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Reinventing Fixed Charges

Income-based monthly fees could address affordability while reducing distorted electricity rates.

California leaders tout their pathbreaking initiatives to address both the climate crisis and economic inequality.  But the way we charge for one of the most basic household needs – electricity – is undermining both of those efforts.  The electricity rate structures of the state’s investor-owned utilities (IOUs) are discouraging building electrification and other important investments for reducing carbon emissions, while at the same time imposing a disproportionate burden on low-income customers.

Everyone knows that California IOUs, who serve over 70% of residential customers, have some of the highest electricity rates in the country.  And they collect those revenues from households almost entirely through volumetric (i.e., priced per kilowatt-hour) charges.  Those volumetric rates, however, cover much more than the cost of providing each additional kWh.

Why are California Electricity Rates So High?

State policymakers have poured the cost of myriad public policy goals into electricity rates – subsidies for rooftop solar and EV charging stations, support for nascent high-cost renewable energy technologies, reduced rates for low-income customers, energy efficiency programs, wildfire mitigation and compensation, and improving air and water purity in schools, among others.  Plus, many electricity system fixed costs, including most of the cost of transmission and distribution, are also covered in those volumetric rates, but don’t really change with your electricity usage.

The result – as shown by research here and here – is that volumetric rates are two or more times higher than the actual incremental cost of providing electricity.  This means households have too little incentive to switch to electricity from natural gas, gasoline, or other higher-carbon fuels for household and transportation services.  They also have too much incentive to install rooftop solar and outfit their basements with big batteries, when the same carbon reductions could be achieved at lower cost with large-scale renewables and storage.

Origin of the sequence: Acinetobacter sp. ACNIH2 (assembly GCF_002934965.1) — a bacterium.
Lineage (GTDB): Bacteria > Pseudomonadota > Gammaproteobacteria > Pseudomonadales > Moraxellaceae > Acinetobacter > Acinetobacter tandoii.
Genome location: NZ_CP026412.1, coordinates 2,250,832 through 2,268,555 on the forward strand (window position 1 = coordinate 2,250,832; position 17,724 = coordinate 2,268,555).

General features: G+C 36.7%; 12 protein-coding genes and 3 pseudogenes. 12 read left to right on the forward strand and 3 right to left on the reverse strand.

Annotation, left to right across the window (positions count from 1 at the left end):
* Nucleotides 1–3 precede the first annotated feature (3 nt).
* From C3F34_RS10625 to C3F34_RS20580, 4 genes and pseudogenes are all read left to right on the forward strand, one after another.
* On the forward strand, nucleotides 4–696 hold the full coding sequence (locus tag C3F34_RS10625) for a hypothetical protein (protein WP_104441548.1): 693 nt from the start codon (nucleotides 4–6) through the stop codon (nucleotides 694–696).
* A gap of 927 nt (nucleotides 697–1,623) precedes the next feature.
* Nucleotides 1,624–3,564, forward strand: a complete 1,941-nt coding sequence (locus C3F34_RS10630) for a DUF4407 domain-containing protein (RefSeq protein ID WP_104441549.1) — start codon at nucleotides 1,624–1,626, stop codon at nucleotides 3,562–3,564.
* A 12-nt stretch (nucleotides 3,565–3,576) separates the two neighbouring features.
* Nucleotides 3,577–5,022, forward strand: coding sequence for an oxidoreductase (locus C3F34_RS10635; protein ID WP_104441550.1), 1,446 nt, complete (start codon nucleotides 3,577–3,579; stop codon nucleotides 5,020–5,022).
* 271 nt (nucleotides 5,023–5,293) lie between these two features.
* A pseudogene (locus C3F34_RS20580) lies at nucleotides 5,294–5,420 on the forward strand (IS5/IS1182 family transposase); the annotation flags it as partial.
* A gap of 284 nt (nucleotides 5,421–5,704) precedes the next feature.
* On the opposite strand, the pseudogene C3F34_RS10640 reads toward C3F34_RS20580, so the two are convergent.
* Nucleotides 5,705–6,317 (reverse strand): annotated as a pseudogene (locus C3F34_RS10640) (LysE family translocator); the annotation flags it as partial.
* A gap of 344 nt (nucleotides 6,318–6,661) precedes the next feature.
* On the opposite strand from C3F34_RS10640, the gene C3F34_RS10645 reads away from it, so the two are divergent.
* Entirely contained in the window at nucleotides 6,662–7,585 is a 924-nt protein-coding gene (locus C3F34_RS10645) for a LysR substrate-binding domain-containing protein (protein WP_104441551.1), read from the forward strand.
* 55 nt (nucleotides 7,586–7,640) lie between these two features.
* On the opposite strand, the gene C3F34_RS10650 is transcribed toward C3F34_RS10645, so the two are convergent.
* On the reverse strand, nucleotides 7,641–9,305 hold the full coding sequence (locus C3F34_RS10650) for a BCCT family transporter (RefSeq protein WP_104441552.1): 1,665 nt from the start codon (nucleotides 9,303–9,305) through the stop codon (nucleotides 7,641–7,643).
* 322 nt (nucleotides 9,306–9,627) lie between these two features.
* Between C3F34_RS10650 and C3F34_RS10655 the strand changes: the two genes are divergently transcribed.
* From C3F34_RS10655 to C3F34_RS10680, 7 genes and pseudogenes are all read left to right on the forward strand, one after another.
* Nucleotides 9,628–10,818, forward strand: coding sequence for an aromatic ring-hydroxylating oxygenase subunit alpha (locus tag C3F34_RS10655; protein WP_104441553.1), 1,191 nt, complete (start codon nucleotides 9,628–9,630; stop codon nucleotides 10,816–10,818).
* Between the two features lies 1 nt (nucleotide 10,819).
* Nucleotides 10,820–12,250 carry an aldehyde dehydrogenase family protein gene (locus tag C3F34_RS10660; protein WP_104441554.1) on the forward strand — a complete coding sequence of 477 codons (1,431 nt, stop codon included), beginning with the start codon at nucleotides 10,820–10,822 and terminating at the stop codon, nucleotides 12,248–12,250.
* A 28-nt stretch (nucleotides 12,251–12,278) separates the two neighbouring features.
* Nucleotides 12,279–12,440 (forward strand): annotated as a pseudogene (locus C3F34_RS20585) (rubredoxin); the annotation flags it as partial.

How to Cover the Revenue Gap

In ongoing research, Meredith Fowlie, Jim Sallee, and I (with the excellent assistance of our graduate student, Marshall Blundell) are examining what causes the gap between price and the incremental cost of providing a kWh, and looking closely at who ends up paying for the gap. In essence, the rate structure imposes a volumetric tax on electricity – a surcharge on each kWh – in order to cover state energy policies and other costs that don’t vary with the amount of electricity households use.

We wanted to compare the distributional implications of collecting revenue through this volumetric tax on electricity versus other sources of revenue, such as state income tax, sales tax or gasoline tax.  Using government consumption data for households in California, we compared how much customers in the lowest income bracket spend on electricity and other goods compared to consumers in higher income brackets. The figure above suggests that the highest-income quintile of households only spend about twice as much on electricity as the poorest quintile.  But they spend about three times as much on gasoline,  about four times as much on all goods other than electricity, and over four times as much on goods covered by the state sales tax.

In other words, we are paying for these fixed costs through a tax that is substantially more regressive than a sales tax or a tax on gasoline, both of which are generally viewed as pretty regressive ways to raise revenues. The figure below shows just why those are viewed as regressive taxes. It’s the same as the figure above, but rescaled to fit in average income, which is 17 times higher for the highest quintile than for the lowest. Paying for these costs through even a flat tax on income would be far, far more progressive than through raising electricity prices.

Back at the beginning of 2020 (about a decade ago), when we were starting this project, I suspected that one implication might be that it would be a good idea to move many of the public policy programs off of electricity rates and on to the state budget, financed in the general fund, i.e., mostly through income taxes. Back then, California had a budget surplus. Raising that idea now just triggers laughter.

Reinventing Fixed Charges

When we have discussed this research with utility executives and with consumer advocates, there is remarkable agreement on the problem. But the agreement ends when the utilities propose their solution: monthly fixed charges. Utility managers get all gushy over fixed charges, which bring greater revenue certainty and lower volumetric prices that encourage more usage of their product.  But consumer advocates start to turn a purplish-red color (or maybe that’s just Zoom) at the suggestion of increasing fixed charges, because that means charging every household the same amount (which would be a flat line at the bottom if it were on these graphs).  Standard fixed charges are even more regressive than a volumetric tax on electricity.

Fixed charge advocates have countered that the charge could be reduced or waived for low-income households, such as the one-third of households on the CARE rate. But that still treats the other two-thirds of customers – from lower-middle income to extremely wealthy – the same.  And, the CARE program is not exactly closely monitored. Income level is verified for only 1% of the households who sign up for the program, and there is little penalty for falsely claiming eligibility.